International Mammalian Genome Society

The 13th International Mouse Genome Conference
October 31-November 3, 1999

Table of Contents * Structure * Bioinformatics * Sequence * Mapping * New Tools * Gene Discovery * Developmental * Mutagenesis * Functional Genomics

G21 Expression of Jagged1 During Mammalian Development and Its Relationship to Human Disease

K. M. Loomes1, N..B. Spinner2, D. A. Piccoli1, H. S. Baldwin3 and R. J. Oakey2. Divisions of Gastroenterology1, Human Genetics2 and Cardiology3, Children's Hospital of Phila., Univ. of PA School of Medicine, Phila., PA

Alagille syndrome (AGS) is an autosomal dominant disorder characterized by developmental abnormalities of the heart, liver, eye, skeleton and kidney. Congenital heart defects, the majority of which are right-sided, contribute significantly to mortality in AGS patients. Mutations in Jagged1, a conserved gene in the Notch intercellular signaling pathway, have been found to cause AGS. In order to understand the role of Jagged1 in normal development and in the defects seen in AGS, we have studied the expression pattern of Jagged1 in the developing mouse and human. These data are consistent with an important role for Jagged1 and Notch signaling in early mammalian cardiac development. A histological analysis of a series of mouse and human embryos hybridized with Jagged1, has revealed a strong correlation between affected structures in AGS patients and sites of expression.

Jagged1 expression was assayed by whole mount and section in situ hybridizations on mouse and human embryos. Jagged1 mRNA is detected early in mouse development (from ~7.5dpc) in structures destined to become part of the developing cardiovascular system such as the pharyngeal arches. Jagged1 mRNA is detected in the murine heart valves as well as the great vessels in a pattern similar to that seen in the developing human. An abundance of Jagged1 expression is found in the outflow tracts, the pulmonary artery, ductus arteriosus and descending aorta. Interestingly, expression is not restricted to endothelial cells but is also clearly evident in the peri-endothelial population of cells. Given the recent evidence to suggest an intimate and critical relationship between endothelial and smooth muscle differentiation during vascular development these observations are particularly intriguing.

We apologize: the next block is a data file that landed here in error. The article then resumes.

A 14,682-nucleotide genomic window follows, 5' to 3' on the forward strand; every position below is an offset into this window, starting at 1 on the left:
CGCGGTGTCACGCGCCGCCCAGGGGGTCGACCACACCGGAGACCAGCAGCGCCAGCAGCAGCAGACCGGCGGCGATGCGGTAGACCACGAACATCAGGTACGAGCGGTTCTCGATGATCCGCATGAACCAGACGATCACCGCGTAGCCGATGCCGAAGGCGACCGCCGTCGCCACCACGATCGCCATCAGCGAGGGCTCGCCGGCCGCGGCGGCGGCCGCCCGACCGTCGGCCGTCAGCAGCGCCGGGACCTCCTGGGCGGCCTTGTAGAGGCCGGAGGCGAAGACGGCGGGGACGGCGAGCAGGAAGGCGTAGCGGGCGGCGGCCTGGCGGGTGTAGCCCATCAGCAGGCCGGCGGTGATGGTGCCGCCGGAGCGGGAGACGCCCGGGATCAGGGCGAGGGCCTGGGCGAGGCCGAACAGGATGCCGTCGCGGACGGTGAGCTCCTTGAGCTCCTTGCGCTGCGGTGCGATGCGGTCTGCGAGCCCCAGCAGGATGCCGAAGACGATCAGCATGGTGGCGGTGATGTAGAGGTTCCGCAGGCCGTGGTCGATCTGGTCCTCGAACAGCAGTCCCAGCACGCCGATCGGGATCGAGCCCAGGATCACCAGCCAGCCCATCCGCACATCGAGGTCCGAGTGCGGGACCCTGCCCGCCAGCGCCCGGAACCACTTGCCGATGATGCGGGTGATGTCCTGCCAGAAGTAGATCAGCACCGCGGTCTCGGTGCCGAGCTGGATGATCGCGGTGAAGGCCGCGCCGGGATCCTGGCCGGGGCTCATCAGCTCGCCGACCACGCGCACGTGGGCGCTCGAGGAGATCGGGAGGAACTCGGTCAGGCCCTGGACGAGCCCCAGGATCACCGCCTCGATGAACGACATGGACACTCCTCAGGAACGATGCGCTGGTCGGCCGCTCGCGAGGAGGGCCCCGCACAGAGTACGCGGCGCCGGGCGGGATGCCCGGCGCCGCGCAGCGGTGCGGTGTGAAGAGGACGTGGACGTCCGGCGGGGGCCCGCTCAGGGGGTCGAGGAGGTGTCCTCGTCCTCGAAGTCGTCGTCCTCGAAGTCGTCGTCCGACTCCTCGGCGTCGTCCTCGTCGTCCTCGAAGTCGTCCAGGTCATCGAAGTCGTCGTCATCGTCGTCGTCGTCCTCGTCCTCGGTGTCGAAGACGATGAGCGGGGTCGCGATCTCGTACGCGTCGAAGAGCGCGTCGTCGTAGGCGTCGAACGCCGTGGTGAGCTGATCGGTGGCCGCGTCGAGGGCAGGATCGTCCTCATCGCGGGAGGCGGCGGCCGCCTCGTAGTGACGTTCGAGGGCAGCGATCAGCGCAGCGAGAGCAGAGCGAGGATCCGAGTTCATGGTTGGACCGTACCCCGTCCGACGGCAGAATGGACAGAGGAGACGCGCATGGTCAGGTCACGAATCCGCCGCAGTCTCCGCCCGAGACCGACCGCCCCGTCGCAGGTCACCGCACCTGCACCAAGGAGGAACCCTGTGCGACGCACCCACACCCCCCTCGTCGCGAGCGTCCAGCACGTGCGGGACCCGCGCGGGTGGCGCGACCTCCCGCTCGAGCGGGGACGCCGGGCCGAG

Because the majority of patients with AGS have narrowing at some level in the pulmonary vasculature, we examined Jagged1 expression in the developing human and mouse lung. Jagged1 expression is detected in the human 56d embryonic lung with rings of expression around the airways and blood vessels. By contrast in the mouse, very little expression is detected in the corresponding 12-13dpc lung except in the proximal pulmonary vasculature. In 18.5dpc and newborn mouse lungs, Jagged1 expression is detected in airways and large vessels but spares the small capillaries. Thus the timing of expression of Jagged1 between these two species is different, but distinctive rings of Jagged1 expression around the developing airways and blood vessels in both species point to a role for Jagged1 and the Notch signaling pathway in lung development.

Jagged1 is also detected in other organs affected in AGS. For example, Jagged1 is expressed throughout the parenchyma of the kidney in the vertebral column of a human 56d embryo, in the developing mouse limb bud and the developing mouse eye. The liver, a major site of disease in AGS patients, has a highly restricted and well defined pattern of Jagged1 expression. These sites of expression in the liver correlate with bile duct paucity, one of the major phenotypes in addition to heart disease in affected children.


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